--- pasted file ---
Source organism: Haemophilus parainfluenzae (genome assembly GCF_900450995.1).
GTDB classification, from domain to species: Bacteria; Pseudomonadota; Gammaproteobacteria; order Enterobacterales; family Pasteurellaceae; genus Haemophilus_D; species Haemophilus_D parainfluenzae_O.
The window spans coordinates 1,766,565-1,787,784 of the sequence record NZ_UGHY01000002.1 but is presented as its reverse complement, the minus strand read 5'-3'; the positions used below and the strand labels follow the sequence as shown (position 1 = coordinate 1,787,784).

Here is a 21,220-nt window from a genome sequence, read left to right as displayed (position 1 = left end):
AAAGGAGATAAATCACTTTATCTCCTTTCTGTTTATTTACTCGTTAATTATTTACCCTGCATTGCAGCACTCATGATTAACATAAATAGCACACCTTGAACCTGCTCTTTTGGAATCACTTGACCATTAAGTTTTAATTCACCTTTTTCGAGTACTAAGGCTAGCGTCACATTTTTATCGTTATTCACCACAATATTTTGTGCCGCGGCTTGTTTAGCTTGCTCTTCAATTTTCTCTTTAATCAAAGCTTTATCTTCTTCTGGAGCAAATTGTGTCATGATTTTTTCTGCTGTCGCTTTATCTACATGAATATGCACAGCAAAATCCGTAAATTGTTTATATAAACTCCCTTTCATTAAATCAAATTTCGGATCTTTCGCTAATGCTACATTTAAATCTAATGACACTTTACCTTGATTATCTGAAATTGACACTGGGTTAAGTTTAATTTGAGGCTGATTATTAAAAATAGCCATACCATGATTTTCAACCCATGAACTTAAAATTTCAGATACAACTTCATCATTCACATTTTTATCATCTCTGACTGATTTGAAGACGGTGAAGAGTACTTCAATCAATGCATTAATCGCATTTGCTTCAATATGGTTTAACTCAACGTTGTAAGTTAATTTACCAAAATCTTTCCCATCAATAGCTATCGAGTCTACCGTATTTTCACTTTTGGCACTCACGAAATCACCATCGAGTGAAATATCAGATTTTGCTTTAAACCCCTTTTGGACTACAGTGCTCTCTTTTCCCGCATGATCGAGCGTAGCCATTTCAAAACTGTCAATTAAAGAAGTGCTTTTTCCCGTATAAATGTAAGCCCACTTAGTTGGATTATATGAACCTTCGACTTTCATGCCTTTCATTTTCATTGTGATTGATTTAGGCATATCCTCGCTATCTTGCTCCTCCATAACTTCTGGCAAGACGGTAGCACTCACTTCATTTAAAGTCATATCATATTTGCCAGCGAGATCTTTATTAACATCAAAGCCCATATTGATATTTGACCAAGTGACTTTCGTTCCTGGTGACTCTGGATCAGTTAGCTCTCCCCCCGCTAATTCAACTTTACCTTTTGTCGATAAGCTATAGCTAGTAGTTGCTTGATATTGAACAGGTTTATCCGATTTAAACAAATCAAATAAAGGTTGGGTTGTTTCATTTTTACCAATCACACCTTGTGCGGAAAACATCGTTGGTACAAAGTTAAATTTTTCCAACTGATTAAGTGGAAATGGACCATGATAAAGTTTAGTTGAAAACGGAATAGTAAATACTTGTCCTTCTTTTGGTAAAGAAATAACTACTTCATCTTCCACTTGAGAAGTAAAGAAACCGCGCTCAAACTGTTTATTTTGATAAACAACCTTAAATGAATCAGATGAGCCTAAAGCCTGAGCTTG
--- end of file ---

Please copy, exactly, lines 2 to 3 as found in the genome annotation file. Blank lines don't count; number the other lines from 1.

GTDB classification, from domain to species: Bacteria; Pseudomonadota; Gammaproteobacteria; order Enterobacterales; family Pasteurellaceae; genus Haemophilus_D; species Haemophilus_D parainfluenzae_O.
The window spans coordinates 1,766,565-1,787,784 of the sequence record NZ_UGHY01000002.1 but is presented as its reverse complement, the minus strand read 5'-3'; the positions used below and the strand labels follow the sequence as shown (position 1 = coordinate 1,787,784).